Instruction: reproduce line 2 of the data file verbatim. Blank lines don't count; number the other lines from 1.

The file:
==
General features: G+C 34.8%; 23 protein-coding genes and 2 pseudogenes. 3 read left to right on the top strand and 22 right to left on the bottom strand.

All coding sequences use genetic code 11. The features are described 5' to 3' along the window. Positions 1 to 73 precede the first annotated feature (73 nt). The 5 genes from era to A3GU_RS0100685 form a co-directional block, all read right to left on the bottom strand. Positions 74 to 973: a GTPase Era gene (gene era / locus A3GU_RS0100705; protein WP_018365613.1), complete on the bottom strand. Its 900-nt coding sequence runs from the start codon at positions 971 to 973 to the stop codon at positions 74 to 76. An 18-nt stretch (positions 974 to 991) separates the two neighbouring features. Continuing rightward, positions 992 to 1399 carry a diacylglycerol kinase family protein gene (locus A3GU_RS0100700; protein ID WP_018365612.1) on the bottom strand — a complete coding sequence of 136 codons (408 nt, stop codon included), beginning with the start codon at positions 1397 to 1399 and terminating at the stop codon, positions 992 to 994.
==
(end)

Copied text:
All coding sequences use genetic code 11. The features are described 5' to 3' along the window. Positions 1 to 73 precede the first annotated feature (73 nt). The 5 genes from era to A3GU_RS0100685 form a co-directional block, all read right to left on the bottom strand. Positions 74 to 973: a GTPase Era gene (gene era / locus A3GU_RS0100705; protein WP_018365613.1), complete on the bottom strand. Its 900-nt coding sequence runs from the start codon at positions 971 to 973 to the stop codon at positions 74 to 76. An 18-nt stretch (positions 974 to 991) separates the two neighbouring features. Continuing rightward, positions 992 to 1399 carry a diacylglycerol kinase family protein gene (locus A3GU_RS0100700; protein ID WP_018365612.1) on the bottom strand — a complete coding sequence of 136 codons (408 nt, stop codon included), beginning with the start codon at positions 1397 to 1399 and terminating at the stop codon, positions 992 to 994.